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Pickering war grave restored for centenary salute
The little-known military grave of Pickering’s only serving First World War victim buried in his home town has been given a special clean-up by members of Ryedale Lions Club.
Now, on the eve of Armistice Day, Saturday, November 10 at 10.45am, a short memorial service at the graveside will mark the centenary of the passing of Gunner Edgar Cousins and the 78 other Pickering men who lost their lives in the Great War. The Last Post will be played by one of Edgar’s relatives.
“Inevitably, with the passing of time, the grave had become overgrown but it seemed very appropriate at the centenary of his death to show our respect and gratitude and restore some of its former glory,” said the leader of the Lions’ Operation Clean-Up team and retired Major General, David Jolliffe.
Gunner Cousins served in the regular Army and reserves for 13 years, firstly in the 5th Yorks and then in the Royal Artillery. He was wounded in France in 1916 and invalided back to the UK where he continued in service but died from heart failure two years later at the age of 35.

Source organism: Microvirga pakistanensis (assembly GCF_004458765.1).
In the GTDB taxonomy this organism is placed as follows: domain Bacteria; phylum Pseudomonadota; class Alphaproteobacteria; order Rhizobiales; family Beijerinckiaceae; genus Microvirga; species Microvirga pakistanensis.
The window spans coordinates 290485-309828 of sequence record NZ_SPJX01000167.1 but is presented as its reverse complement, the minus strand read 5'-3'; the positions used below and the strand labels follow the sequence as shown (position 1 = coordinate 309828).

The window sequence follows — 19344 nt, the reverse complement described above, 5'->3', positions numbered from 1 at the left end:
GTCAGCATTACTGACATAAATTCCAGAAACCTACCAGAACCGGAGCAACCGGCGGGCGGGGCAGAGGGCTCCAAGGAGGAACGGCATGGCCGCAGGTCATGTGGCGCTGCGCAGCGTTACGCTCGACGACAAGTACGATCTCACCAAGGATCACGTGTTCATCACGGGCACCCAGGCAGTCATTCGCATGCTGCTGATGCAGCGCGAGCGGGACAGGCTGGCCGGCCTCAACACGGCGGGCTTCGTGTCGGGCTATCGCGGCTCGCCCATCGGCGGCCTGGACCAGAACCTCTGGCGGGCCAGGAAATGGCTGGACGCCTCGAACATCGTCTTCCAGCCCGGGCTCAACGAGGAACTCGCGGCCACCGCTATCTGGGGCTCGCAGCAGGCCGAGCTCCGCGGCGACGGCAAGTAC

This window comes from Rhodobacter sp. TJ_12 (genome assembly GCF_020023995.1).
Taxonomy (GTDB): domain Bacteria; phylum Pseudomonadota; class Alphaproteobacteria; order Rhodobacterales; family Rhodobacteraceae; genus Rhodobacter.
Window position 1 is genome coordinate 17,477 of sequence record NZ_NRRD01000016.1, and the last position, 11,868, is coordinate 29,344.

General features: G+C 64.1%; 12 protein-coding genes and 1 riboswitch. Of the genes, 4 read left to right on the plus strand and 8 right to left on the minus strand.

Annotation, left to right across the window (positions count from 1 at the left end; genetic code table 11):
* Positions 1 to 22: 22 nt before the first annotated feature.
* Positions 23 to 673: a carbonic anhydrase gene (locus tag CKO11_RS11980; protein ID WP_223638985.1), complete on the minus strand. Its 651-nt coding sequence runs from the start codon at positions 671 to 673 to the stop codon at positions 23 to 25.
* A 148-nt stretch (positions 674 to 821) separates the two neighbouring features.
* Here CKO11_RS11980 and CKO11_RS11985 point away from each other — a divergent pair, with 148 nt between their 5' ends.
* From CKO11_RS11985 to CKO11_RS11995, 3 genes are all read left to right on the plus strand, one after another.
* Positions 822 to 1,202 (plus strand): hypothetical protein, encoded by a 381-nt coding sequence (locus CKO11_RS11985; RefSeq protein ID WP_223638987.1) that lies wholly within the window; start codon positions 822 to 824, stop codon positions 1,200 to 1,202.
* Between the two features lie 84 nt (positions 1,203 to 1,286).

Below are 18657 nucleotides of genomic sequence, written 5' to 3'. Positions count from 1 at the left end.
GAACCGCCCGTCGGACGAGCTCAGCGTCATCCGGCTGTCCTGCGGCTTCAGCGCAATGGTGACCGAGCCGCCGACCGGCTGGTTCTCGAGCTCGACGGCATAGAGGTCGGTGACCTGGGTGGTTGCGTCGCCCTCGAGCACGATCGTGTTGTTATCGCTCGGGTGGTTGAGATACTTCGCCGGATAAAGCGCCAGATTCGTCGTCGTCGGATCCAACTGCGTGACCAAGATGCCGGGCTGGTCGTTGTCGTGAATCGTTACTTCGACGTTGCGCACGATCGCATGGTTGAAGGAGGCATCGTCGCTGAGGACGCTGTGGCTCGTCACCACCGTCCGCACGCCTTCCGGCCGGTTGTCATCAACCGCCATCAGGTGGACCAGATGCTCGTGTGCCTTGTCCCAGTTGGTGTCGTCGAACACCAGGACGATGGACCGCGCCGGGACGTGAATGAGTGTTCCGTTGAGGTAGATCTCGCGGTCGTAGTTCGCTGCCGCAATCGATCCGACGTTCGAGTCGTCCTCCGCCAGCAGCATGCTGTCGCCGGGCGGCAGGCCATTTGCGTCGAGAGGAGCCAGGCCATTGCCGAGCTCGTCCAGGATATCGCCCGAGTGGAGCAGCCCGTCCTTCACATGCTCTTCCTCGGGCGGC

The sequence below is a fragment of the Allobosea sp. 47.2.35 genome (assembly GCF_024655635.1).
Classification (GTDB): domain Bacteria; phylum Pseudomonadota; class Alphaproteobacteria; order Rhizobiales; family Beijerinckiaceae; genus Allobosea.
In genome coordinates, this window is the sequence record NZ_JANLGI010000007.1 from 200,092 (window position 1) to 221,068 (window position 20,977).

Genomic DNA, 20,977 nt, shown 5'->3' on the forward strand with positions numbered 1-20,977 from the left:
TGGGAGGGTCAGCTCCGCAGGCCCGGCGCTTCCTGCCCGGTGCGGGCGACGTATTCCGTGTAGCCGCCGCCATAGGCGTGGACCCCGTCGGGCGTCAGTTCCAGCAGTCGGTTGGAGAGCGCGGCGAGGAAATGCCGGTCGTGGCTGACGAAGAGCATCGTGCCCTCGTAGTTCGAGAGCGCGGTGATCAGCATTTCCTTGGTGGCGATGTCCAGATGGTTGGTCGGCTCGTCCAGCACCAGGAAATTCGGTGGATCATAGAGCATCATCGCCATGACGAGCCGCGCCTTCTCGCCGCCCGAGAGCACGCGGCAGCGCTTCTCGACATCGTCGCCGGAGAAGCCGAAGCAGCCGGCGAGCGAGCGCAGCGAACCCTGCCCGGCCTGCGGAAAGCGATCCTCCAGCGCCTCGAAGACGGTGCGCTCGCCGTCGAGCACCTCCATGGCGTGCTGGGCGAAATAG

He was buried with full military honours in the only Commonwealth War Grave in St Peter and St Paul’s churchyard and, unusually for a war grave, his wife Betty, who died in 1965, is buried with him.
The memorial service is the idea of local historian Gordon Clitheroe, who helped research and write a book, published by the Beck Isle Museum, portraying the lives of all 79 Pickering servicemen killed in action from 1914-18.
“I was amazed by the fact that right here in Pickering we have a local soldier of the Great War, given a full military funeral and war grave that we have forgotten all about. It took me some time to even find the grave myself and it seems right and proper that we remember him again with this service,” said Mr Clitheroe.
Local residents are being encouraged to join members of the British Legion at the service in the graveyard behind the church. Other services will be taking place on Sunday, November 11 to mark the end of WW1.